One and two mark questions

One to two mark questions will start with command words such as 'describe' or 'explain'. Some command words are easy to understand such as:

  • 'calculate' or 'determine' for maths questions
  • 'complete' to fill in a gap in a table or graph
  • 'define' to give the meaning of an important word
  • 'suggest' where you use your knowledge in an unfamiliar situation

The command words 'describe' and 'explain' can be confusing. If you are asked to describe a graph, you will be expected to write about its overall shape, whether it is linear or curved, the slope of gradients etc. If you are asked to explain why a pattern or trend is seen in a graph, you will be expected to use your science knowledge, not just say what you see (which is a description), eg 'The graph shows a steep linear increase for the first three hours because…'.

'Explain how' and 'why' questions often have the word 'because' in their answer. 'Describe' questions don't.

The number of marks per question part is given in this form '[2 marks]'. It is essential that you give two different answers if a question is worth two marks. Sometimes you can gain a second mark by giving the units in a calculation or stating specific data points, eg the speed of the object decreased by 8 m/s.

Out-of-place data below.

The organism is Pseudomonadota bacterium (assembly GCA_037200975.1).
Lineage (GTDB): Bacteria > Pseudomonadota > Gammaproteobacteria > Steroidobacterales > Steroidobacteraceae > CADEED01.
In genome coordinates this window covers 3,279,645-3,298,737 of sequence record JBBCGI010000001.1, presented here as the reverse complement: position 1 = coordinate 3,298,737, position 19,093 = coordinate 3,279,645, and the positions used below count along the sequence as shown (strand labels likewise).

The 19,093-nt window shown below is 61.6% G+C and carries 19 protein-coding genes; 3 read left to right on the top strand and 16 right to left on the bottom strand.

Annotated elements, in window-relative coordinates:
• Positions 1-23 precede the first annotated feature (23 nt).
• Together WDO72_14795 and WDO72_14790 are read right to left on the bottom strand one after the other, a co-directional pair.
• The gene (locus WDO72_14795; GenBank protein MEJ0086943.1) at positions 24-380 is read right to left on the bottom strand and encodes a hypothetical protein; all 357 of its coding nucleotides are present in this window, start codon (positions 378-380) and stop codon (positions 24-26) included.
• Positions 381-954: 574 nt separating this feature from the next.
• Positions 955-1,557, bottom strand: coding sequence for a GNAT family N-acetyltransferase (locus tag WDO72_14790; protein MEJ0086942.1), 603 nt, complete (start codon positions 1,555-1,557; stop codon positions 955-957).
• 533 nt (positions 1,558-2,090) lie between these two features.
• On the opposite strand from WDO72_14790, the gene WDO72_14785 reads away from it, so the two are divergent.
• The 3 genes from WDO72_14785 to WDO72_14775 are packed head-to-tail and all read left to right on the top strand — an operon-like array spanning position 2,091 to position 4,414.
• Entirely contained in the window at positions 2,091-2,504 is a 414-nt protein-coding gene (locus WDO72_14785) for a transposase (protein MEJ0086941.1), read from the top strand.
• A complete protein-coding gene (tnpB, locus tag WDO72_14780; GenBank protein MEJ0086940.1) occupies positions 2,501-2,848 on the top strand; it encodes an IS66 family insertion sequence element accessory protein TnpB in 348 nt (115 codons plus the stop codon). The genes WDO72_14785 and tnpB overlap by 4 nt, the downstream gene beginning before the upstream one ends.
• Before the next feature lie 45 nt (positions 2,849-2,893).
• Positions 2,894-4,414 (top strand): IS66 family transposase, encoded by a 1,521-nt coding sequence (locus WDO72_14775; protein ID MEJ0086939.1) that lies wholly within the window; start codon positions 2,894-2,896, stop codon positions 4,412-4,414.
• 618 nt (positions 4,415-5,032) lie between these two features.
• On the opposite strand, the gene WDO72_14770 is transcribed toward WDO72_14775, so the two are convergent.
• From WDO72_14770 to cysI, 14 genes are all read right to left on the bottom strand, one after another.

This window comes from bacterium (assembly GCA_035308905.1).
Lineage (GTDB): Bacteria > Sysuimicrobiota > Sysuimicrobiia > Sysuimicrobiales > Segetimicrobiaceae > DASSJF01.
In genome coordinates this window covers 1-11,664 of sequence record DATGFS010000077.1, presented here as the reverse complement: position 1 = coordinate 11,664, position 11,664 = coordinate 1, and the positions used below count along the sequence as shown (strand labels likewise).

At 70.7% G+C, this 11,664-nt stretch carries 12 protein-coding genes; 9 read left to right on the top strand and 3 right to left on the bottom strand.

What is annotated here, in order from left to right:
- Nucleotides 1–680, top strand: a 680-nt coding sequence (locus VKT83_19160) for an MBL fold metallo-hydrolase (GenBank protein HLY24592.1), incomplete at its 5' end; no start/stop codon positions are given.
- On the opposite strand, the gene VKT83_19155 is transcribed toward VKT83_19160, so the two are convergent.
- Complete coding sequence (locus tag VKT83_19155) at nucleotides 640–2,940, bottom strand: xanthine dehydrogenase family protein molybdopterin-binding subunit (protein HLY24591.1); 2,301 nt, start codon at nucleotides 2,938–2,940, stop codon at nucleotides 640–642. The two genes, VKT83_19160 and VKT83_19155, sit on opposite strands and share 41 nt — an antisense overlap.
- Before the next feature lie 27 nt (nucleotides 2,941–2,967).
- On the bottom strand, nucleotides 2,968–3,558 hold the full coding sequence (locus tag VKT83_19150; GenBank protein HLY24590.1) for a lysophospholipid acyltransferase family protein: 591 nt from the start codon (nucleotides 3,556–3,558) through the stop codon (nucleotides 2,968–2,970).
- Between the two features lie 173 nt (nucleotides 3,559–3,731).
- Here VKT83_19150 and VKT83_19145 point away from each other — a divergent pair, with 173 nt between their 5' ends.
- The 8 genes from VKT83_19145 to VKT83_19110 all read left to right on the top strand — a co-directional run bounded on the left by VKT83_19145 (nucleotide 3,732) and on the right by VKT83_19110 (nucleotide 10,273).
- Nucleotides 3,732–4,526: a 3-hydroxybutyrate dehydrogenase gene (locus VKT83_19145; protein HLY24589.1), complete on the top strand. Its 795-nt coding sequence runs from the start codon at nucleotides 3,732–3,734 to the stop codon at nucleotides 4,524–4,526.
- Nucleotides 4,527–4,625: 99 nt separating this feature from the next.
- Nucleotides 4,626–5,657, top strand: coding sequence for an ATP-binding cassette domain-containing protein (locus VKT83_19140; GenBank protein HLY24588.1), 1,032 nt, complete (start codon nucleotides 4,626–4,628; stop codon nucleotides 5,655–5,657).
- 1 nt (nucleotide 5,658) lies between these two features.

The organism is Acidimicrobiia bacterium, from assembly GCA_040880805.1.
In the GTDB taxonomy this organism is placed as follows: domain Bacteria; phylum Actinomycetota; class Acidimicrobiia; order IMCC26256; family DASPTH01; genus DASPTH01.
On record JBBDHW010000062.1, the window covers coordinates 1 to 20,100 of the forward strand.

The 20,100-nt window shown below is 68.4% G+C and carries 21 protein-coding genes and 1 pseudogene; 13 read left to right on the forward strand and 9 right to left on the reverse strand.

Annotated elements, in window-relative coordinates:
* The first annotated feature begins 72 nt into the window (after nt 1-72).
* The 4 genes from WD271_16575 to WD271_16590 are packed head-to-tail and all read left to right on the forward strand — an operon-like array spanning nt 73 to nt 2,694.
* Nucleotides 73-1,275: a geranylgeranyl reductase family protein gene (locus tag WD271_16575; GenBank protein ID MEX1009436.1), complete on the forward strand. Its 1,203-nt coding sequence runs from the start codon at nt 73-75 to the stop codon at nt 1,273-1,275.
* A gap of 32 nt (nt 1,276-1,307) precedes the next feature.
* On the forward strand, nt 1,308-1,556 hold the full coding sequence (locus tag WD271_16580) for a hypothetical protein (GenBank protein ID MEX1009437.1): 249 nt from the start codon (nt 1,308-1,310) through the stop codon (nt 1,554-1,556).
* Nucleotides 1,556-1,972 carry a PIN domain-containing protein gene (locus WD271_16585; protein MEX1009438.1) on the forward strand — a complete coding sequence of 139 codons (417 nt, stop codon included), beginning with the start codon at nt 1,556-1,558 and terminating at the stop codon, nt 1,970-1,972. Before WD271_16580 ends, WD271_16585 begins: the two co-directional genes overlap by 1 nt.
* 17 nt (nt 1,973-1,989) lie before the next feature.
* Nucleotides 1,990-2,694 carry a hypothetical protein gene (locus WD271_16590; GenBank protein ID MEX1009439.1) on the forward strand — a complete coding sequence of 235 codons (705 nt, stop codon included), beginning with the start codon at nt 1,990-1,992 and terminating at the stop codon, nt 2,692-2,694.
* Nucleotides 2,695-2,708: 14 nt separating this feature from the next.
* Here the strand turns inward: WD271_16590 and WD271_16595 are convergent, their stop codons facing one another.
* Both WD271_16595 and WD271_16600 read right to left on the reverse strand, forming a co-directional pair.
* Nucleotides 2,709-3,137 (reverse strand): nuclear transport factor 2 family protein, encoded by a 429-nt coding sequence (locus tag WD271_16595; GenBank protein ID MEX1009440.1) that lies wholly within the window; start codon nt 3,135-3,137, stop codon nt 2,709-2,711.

This page contains AQA material which is reproduced by permission of AQA.

Sample question 1 - Foundation


A car makes an emergency stop.

The figure below shows the thinking distance and braking distance of the car:

Graphic showing the distance needed to stop if travelling at a certain speed, highlighting both the thinking distance and the braking distance.

What is the stopping distance? [1 mark]

The total thinking distance and braking distance combined = 74 m [1]

Stopping distances are made up of a thinking distance and a braking distance and could be thought of as a simple equation:

Stopping distance = thinking distance + braking distance

Sample question 2 - Foundation


An actor has a mass of 70 kg.

Gravitational field strength = 9.8 N/kg

Use the following equation to calculate the weight of the actor:

Weight = mass × gravitational field strength

Give your answer to two significant figures. [2 marks]

weight = mass × gravitational field strength

= 70 × 9.8 = 686 N [1]

= 690 N to 2 sf [1]

Always show all stages of a calculation.

Sample question 3 - Higher


A swimmer dives off a boat.

What two factors determine the momentum of the swimmer? [2 marks]

mass [1] and velocity [1]

The equation for momentum is momentum = mass × velocity

Therefore the momentum of an object will be different if either mass or velocity change.

Sample question 4 - Higher


A falling skydiver straightens her legs to increase her surface area.

This causes the skydiver to accelerate upwards.

Explain why straightening her legs causes the skydiver to accelerate upwards. [2 marks]

The upwards force is greater than the downwards force [1] because air resistance increases [1].

Acceleration occurs whenever there is a resultant force. Acceleration will cause an object to either: speed up, slow down or change direction. In this case she is falling downwards so an upwards acceleration will slow her speed (she will not suddenly shoot upwards).